Why is this so important? Because one of the biggest things brands want to accomplish with their content these days is establishing themselves as authorities within their fields. They want their content to set them apart, and for that to happen, it needs to be unique and insightful. It needs to be confident and full of thought-leader-y kinds of things.

By focusing your freelancing writing research on a specific area, you can gain an edge over other writers. This makes you a more valuable freelancer in those areas, which naturally allows you to raise rates and expect better compensation.

Tips to Write for Different Verticles

If you want to be more niche with your freelance writing, here are a few tips to help you do so:

1. Don’t Limit Yourself

Yes, this is a weird one to start with. But the truth is, niche doesn’t mean exclusive. If you’re writing for any and every topic right now, try picking three or four primary ones that you enjoy and focusing on those.

For me, that has become a select area of business, management, personal finance, and Middle-earth — yes, the fantasy world. I focus on these four areas and make a lot of money doing that. Do I take other work? Sure, at times. I just wrote an article about shutters for luxury homes the other day. But I always prioritize my niche areas first.

2. Double Up Research

One of the beautiful things about niche writing is that you can recycle research …like crazy. Now, to clarify, I’m talking about reusing research, not writing. Plagiarism is a sin, people. Keep it out of your writing.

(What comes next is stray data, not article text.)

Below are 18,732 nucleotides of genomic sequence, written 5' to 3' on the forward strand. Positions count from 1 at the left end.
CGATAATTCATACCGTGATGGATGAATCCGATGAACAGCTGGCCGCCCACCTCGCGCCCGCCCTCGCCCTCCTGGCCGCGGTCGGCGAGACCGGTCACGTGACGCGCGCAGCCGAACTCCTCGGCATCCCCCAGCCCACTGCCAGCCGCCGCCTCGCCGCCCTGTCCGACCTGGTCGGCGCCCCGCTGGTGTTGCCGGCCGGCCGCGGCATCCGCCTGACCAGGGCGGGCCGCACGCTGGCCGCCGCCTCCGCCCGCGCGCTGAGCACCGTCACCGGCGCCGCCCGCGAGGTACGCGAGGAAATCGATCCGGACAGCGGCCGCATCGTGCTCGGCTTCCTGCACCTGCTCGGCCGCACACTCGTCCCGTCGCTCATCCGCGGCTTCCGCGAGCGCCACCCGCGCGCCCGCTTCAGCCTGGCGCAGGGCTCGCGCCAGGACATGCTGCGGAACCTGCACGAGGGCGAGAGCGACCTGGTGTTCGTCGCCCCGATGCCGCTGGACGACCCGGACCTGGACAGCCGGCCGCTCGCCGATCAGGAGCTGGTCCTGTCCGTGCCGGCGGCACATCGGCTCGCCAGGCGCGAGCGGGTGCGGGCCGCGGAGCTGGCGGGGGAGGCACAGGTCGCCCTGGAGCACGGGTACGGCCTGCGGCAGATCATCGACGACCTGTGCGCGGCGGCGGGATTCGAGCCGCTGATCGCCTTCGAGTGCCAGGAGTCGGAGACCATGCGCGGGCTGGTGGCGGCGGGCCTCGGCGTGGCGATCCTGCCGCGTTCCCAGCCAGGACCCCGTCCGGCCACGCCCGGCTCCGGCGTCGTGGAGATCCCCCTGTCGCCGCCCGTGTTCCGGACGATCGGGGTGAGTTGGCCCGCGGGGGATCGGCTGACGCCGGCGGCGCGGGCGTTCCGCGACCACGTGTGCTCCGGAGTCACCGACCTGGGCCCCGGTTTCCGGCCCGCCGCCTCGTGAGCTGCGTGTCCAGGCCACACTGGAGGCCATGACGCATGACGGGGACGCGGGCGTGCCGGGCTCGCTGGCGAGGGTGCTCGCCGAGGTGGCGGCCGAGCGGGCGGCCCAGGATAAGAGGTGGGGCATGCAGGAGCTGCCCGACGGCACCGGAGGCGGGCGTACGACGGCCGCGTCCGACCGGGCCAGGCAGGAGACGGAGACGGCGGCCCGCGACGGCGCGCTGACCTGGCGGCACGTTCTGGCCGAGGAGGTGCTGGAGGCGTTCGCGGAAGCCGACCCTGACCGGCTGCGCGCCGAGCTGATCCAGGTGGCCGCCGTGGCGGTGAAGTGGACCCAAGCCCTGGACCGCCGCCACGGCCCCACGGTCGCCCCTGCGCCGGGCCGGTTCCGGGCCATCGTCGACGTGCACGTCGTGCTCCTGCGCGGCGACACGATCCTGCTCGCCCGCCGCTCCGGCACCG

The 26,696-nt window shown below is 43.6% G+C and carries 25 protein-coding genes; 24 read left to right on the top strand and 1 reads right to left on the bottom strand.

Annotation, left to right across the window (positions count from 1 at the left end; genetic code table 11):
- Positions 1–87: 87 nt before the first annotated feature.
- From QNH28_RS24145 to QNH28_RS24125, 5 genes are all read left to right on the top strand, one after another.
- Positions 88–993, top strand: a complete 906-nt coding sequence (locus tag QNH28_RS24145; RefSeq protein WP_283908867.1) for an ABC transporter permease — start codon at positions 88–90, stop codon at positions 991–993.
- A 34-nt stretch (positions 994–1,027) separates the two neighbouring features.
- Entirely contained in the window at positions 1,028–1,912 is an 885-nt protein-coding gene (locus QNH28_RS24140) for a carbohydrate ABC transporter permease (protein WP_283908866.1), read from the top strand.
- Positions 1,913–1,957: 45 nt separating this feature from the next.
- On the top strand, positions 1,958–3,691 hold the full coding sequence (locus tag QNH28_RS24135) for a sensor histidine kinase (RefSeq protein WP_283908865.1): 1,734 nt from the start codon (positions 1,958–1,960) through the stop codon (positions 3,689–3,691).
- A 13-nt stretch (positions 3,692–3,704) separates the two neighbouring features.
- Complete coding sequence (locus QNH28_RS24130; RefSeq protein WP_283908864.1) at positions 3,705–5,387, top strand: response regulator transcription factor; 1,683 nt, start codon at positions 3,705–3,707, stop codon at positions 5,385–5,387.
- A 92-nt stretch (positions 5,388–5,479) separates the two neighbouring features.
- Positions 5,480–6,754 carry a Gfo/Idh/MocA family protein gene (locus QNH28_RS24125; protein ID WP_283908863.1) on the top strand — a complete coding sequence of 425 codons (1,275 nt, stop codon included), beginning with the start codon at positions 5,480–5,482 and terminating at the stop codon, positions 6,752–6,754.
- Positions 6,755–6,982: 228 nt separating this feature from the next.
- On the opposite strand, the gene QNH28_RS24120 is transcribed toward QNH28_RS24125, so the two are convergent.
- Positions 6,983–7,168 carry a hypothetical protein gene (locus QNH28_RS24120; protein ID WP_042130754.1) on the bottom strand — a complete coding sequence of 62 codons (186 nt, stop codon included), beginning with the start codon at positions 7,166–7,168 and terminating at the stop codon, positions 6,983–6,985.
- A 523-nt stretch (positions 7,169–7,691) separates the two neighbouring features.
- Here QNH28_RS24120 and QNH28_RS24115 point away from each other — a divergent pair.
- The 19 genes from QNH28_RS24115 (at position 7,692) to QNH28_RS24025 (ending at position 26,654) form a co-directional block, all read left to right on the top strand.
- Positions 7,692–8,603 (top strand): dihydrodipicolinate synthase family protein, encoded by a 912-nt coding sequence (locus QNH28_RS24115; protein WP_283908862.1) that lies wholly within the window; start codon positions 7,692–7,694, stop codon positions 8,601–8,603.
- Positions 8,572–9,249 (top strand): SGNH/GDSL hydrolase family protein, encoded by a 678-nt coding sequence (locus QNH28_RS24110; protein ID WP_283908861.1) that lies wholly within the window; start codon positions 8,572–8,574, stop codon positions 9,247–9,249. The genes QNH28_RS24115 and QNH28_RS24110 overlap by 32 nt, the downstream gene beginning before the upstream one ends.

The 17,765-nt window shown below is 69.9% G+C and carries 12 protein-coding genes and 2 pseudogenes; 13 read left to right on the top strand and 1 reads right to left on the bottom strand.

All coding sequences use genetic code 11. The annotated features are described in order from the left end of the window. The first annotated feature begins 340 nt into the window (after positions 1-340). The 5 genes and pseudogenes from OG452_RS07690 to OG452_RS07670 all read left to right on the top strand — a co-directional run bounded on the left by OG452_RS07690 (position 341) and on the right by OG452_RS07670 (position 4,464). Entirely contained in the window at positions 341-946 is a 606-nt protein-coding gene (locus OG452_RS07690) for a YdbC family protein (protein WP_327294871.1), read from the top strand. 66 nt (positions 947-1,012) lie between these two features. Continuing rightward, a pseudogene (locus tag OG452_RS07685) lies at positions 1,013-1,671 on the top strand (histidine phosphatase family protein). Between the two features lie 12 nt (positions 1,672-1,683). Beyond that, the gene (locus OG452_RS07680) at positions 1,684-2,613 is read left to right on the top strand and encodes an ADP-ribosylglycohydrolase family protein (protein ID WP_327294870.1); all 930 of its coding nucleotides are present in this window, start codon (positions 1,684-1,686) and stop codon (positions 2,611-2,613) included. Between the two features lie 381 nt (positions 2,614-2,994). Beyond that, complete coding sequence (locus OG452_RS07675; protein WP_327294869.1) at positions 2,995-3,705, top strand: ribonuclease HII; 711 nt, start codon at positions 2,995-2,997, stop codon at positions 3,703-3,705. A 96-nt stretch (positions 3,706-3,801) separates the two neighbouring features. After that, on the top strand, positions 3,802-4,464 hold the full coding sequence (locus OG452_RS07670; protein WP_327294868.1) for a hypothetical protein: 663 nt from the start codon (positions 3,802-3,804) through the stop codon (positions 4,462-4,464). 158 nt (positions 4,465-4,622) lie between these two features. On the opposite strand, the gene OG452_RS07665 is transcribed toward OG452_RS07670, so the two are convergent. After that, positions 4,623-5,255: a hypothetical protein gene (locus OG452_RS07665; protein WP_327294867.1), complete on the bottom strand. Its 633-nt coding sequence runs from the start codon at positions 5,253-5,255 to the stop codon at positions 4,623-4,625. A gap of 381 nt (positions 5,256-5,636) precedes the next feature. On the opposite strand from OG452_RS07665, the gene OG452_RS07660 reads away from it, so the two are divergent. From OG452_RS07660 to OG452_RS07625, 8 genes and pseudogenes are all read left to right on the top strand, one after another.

That said, if you’re researching something like the latest in AI development, who says that a fascinating New York Times article or a juicy Statista report needs to be used once and never again? 

By all means, stow that knowledge and return to that source the next time you’re writing about AI. If you’re focusing on the tech niche, there’s a good chance it won’t be long before the information is useful again.

3. Keep Honing Your Freelancing Craft, Too

If you focus on a niche, it’s easy to become obsessed with it. Remember, you’re a writer first and a researcher second. Don’t let your paid work time (i.e. your writing time) be consumed by endless research.

Instead, pace yourself. Your knowledge will amass over time. Make sure to also continue investing in your actual freelance writing, too.

Go Niche or Go Home

There are many ways to succeed as a freelance writer. The important thing is that you focus on a specific strategy for success.

In the case of niche writing, you have an opportunity to continue writing in areas that interest you while increasing your pay in the process.

So consider how many vertices you currently write for. In which areas have you been particularly successful? Once you’ve identified that, pick a few of these and start moving in that direction. You might just find that giving an area a little extra attention will pay you back in spades.

© Jaron Pak - June 2022
• Jaron Pak is a writer who has spent nearly 15 years writing for different businesses, verticals, and topics. After a decade spent working in a full-time job, he branched off and spent the last several years freelancing. He writes and ghostwrites for Looper, Forbes, Entrepreneur, Inc., Yahoo Finance, Marketwatch, Fiscal Tiger, Nasdaq, and many other publications. He loves to focus on niches including entrepreneurship, business, personal finance, coffee, marketing, history, and especially Tolkien. He is a happy husband, a proud father, owns multiple businesses, and is the host of the podcast The Halfling.